Maybe I don't like your politics, but your grandkids are adorable

Anne O'Connor
Anne O'Connor: "These aren't earth-shattering details. But life isn't usually made up of earth-shattering details."
Submitted photo

Anne O'Connor is a speaker, writer and editor in Viroqua, Wis. (For a contrasting view, read Susie Eaton Hopper's commentary, "Who do you like more, Mom? Me, or Facebook?")

Life is better with Facebook.

Molly has a friend over and she says, "Let's laugh so hard that we have tears in our eyes."
Anne O'Connor Facebook status update, May 20, 2011.

I spend time on Facebook almost every single day of my life, reading snippets of people's lives, perusing links suggested by my friends, looking at new baby pictures, wishing my friends well on their birthdays, seeing what party I'm invited to, what community event is happening on the weekend, or watching a video of some poignant happening in the world.

All of this comes to me courtesy of a website that is committed to fostering a space for people to grow their communities. All of it comes completely free of charge.

The night air is gentle, the stars seem far away.
May 11, 2011.

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Oh, I know ... I can almost hear you pshawing out there. Facebook — bah! Facebook — phooey! Facebook — snicker.

I know, I know. I used to scoff at Facebook, too. Several years ago, when Facebook first came on the scene, I was immediately skeptical and standoffish. I circled around it, watching as more and more of my friends (real-world friends only, at that point) invited me to this strange place. I struggled against it for a bit. Put my picture up online? Why would I ever want to do such a thing? How could this be safe? How could this possibly be a good use of my time?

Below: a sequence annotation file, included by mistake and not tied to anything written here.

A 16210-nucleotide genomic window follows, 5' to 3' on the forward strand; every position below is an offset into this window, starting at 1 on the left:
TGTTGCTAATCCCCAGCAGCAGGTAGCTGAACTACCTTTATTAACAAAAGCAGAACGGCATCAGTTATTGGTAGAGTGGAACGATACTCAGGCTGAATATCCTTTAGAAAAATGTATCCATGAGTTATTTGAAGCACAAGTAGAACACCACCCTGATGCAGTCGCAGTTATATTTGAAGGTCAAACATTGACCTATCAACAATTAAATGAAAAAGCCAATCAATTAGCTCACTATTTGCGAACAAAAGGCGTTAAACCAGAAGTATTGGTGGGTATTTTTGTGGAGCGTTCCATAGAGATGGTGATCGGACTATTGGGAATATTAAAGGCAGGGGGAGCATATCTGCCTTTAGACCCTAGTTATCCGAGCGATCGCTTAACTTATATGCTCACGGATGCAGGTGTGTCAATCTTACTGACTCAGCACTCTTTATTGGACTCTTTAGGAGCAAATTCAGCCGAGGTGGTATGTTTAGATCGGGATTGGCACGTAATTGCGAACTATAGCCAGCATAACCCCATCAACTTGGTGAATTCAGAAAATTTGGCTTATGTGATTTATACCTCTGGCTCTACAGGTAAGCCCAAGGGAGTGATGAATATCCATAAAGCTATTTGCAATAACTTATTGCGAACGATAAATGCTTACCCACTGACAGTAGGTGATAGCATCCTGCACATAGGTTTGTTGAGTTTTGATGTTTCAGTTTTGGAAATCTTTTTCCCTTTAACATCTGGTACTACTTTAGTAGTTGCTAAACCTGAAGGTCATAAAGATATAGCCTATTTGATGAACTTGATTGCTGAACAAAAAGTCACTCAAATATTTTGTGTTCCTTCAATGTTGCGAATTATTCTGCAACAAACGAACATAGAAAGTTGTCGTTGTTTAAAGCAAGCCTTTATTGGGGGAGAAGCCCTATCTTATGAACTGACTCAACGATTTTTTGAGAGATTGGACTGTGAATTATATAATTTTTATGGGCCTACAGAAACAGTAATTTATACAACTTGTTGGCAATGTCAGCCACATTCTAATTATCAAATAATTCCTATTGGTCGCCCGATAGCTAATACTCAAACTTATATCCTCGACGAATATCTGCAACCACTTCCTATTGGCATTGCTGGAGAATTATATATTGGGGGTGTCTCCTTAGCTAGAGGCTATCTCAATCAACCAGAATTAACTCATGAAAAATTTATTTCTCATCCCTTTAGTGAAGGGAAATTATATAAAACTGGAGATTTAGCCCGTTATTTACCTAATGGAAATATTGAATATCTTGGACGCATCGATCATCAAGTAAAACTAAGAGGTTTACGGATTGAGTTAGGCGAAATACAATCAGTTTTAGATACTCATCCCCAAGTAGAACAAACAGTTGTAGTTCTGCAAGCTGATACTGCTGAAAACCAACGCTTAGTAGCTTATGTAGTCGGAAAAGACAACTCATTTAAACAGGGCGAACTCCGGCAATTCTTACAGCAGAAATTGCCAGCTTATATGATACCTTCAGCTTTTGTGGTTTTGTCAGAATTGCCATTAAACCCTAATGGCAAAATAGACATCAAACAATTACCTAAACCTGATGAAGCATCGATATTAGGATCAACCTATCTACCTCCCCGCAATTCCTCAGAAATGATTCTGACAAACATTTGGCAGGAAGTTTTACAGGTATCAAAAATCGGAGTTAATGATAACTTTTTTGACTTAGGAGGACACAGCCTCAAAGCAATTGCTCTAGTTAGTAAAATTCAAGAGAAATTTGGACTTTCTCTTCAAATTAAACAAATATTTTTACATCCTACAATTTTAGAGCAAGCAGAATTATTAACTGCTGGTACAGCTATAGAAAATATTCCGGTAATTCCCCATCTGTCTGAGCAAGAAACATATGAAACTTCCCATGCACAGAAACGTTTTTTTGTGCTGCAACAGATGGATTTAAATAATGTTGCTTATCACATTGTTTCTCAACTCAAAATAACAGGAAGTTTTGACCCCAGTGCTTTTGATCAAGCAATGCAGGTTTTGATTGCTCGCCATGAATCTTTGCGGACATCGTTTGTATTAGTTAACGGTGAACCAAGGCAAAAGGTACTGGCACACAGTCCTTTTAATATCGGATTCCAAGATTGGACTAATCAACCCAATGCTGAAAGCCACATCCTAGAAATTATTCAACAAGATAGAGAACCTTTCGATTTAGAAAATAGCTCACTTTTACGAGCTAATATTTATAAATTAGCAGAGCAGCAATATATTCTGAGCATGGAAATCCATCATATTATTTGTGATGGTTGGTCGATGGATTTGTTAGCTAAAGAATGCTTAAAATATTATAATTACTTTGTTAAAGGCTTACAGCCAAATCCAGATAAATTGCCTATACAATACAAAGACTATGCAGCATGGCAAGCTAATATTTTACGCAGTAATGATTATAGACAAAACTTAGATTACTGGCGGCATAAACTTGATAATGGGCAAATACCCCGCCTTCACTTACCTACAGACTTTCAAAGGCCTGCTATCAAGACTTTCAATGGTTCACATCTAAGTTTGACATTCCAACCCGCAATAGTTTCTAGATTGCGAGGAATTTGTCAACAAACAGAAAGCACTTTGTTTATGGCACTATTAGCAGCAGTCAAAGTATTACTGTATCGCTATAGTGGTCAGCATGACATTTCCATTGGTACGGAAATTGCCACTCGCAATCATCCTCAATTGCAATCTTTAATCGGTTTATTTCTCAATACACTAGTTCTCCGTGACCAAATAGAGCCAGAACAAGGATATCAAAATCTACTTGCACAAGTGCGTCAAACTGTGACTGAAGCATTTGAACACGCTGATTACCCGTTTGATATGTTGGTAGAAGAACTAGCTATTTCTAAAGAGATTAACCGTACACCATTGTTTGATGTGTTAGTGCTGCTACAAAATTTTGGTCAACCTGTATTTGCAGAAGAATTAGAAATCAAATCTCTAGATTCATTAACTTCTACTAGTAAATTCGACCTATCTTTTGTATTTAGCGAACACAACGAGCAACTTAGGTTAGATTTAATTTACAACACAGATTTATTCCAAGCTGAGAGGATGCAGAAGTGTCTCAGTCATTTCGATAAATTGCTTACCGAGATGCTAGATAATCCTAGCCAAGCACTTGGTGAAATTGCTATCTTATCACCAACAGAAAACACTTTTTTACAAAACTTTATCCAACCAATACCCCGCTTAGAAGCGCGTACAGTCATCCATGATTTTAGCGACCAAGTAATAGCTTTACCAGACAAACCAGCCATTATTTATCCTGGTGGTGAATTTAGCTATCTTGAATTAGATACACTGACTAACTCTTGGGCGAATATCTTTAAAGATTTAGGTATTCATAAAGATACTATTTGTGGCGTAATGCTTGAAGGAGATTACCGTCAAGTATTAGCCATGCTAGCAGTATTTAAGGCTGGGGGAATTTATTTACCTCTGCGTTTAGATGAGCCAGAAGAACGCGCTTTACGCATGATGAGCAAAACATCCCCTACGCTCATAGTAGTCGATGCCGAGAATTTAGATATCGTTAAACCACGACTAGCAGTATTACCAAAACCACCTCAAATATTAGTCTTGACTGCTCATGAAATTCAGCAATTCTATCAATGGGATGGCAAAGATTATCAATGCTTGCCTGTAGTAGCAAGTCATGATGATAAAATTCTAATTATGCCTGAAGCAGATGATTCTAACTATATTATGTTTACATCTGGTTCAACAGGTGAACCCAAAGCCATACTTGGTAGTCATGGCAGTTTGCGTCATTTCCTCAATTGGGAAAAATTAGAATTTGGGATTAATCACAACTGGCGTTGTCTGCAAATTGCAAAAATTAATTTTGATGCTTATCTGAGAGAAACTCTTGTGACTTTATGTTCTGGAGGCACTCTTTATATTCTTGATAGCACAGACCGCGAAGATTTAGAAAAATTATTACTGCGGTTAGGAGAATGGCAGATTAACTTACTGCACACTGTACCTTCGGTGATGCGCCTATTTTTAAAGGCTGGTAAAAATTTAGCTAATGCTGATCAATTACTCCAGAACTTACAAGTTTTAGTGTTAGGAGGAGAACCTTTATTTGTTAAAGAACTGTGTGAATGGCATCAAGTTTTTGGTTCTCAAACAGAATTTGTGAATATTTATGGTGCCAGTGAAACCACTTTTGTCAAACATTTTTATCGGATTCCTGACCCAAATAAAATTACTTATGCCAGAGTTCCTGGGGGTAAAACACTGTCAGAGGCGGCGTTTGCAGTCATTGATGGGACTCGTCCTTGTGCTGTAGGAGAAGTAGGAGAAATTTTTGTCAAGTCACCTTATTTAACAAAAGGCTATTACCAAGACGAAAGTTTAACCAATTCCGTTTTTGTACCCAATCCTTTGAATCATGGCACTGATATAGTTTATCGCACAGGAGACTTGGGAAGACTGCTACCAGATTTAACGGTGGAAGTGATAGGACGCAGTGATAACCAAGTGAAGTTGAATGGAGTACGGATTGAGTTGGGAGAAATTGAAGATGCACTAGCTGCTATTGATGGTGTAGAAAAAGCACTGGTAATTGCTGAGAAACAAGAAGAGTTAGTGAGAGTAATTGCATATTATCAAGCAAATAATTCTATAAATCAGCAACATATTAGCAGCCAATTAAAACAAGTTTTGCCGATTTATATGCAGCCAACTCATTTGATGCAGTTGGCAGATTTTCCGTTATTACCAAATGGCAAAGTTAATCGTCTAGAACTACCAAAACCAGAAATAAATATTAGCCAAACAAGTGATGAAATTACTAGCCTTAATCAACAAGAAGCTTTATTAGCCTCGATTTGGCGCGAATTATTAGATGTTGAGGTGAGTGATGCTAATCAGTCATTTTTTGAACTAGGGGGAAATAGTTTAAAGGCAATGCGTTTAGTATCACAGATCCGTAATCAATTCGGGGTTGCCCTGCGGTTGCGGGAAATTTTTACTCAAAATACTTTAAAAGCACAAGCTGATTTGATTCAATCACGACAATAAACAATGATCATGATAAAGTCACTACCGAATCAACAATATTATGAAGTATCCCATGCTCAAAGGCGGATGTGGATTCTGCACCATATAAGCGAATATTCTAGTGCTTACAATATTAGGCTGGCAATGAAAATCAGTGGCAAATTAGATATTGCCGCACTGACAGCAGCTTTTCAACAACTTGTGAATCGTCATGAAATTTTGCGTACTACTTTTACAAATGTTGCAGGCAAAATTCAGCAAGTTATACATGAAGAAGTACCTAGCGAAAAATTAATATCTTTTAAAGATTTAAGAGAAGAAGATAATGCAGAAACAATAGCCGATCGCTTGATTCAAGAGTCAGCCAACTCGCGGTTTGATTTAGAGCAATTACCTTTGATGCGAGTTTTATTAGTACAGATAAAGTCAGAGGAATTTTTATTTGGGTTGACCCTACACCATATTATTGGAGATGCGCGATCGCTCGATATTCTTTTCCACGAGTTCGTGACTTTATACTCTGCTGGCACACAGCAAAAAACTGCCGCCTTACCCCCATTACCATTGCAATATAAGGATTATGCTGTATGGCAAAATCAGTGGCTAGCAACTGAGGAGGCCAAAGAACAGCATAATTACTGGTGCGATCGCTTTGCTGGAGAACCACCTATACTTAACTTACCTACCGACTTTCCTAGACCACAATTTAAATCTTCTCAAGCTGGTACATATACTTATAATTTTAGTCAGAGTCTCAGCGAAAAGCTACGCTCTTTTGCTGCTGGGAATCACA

I do believe that I prefer cigarette smoke over the smell of pesticides on my walk. And I'm no fan of cigarette smoke.
Sept. 9, 2011.

I am careful with my time. I've got four kids, three still at home. I run my own business, and I have an enormously rich offline life. I belong to a women's group, a book club, a writers' circle, a food buying club, a school community and a weekly group that gets together to consider our lives. I take my kids to the library, sometimes several times a week. I walk outside with friends, and bake cookies with my kids. I shop at my local coop and believe in sustainable, family-owned farms. I believe that organic foods are better for you. I literally eat granola for breakfast. Granola that I make myself, of course.

The perfect pear is a celebration of good timing.
Sept. 18, 2011.

This is just to say that whatever you think about people who use Facebook, you may want to broaden your perspective.

For example, despite being a writer and staring at a computer screen much of the day, I am a believer in limiting screen time. My kids aren't on Facebook, except for the one adult. I don't own a television. I can count on one hand the movies I've watched in the past year. I couldn't pick out the stars of "Grey's Anatomy" in a line-up. People sometimes say, "Have you seen that commercial where the guy says ... " And no. No, I haven't.

But that's the great thing about Facebook. With 800 million active users, you're going to find your people. And when you do, Facebook becomes an extension of the community you've created off-screen. I'm connected to artists and writers and people who cook and create in their lives.